First thing to understand is the nature of your apnea. For most people here it is obstructive sleep apnea, where the upper airway gets physically blocked by the tongue or other tissues. The advice which follows relates to this obstructive apnea. If you have central, complex or mixed apnea, then a somewhat different approach will be required.

There are many brands of CPAP machinery on the market but as a general rule you should stick to either Dreamstation or Resmed. These are the market leaders. There is far more knowledge and support available for these brands, and they are compatible with SleepyHead software, which will become your friend. Other brands may be just as good, but they're not so widely used and fewer people will be able to advise you on them.

You must get a fully data capable machine. From the old project management adage: "If you can't measure it, you can't manage it". Don't be tempted to buy a non-data machine to save a few bucks - it's not worth it.

You should get an autoset machine. These will adjust your pressure up and down depending on your needs at any given time. It's a bit like having a little sleep study every night. Admittedly some people prefer a fixed pressure, but the auto machines can also be set to fixed pressure if that's what you need.

Dreamstation seem the come in three versions: CPAP, Pro and Auto. The CPAP is a POS which doesn't give you any data as to how your therapy is going. Avoid it like the plague. The Pro will give you 30 days in autoset mode then revert to fixed pressure. Why? What's the point? Avoid this machine also. Finally the Dreamstation Auto will give you an autoset machine with full data capability - this is what you want.

Resmed machines are made in Australia (if you buy locally) or Singapore (if you buy from the States). Personally I'd happily save a thousand bucks and buy the Singapore version. Like Dreamstation the base model Resmed CPAP is to be avoided. The Elite is a fully data capable fixed pressure machine. But the recommended version is the Autoset which is a fully data capable autosetting machine. There is also a "for her" version which has a gentler algorithm which some women (and many men) prefer. In the States there is a new Resmed model (can't remember the name) which is even more bare bones than the CPAP. Neither this machine nor the CPAP are sold in Australia any more.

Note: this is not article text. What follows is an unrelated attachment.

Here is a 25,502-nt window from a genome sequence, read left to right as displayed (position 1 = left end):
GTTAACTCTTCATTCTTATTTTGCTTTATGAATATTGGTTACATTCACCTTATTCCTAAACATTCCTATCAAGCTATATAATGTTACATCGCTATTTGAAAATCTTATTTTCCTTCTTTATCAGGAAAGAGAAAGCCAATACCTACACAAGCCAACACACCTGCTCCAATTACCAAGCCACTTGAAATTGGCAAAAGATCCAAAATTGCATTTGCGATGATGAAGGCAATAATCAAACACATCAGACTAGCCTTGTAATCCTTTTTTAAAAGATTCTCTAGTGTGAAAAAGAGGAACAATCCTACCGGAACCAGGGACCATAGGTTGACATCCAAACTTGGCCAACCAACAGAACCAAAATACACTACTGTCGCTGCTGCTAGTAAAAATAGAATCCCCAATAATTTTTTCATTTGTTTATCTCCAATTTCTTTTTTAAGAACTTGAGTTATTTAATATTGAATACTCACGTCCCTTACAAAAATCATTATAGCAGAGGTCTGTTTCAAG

As to which to get - I have a leaning towards Resmed machines, but others prefer Dreamstation. The Resmed has a more aggressive algorithm which reacts faster to head off apneas, but this does involve some fairly large pressure swings which disturb some people. The Dreamstation apparently gives you a more comfortable ride at the expense of a few more events slipping through. Different approaches with a similar outcome.

The mask is the hardest part of the whole exercise. I can offer no real advice except try as many as you can to see what suits you. A minor leak is no problem as far as therapy goes, but it can disturb your sleep (or your partner's). Some masks are notorious for blowing into the eyes (eg the Simplus) while many of them do "face farts" which are annoying. If you typically breathe through your mouth then a full face mask (eg Simplus, F10 or F20) would be the go. If you can breathe through your nose and not have air escaping out your mouth then a nasal or pillows type such as the P10 or DreamWear might suit. Personally I can't abide pillows type masks.

Quote:'it will leak till it can vacuum itself to your nostrils'.

BS! How is it supposed to vacuum itself to you when it's blowing air out? Even Mr Bernoulli wouldn't believe that. The fact is, though, that masks can be adjusted to reduce or eliminate leaking by repositioning them on your face and adjusting the straps. As a general rule the straps should be firm but not tight. They should never be so tight as to be painful. You can also get fabric liners which sit between the mask and your face, which can help control leaks and increase comfort - do a search for Remzz and pad-a-cheek.

OK, hope all that helps - don't hesitate to ask any more questions.
DeepBreathing
Apnea Board Moderator
www.ApneaBoard.com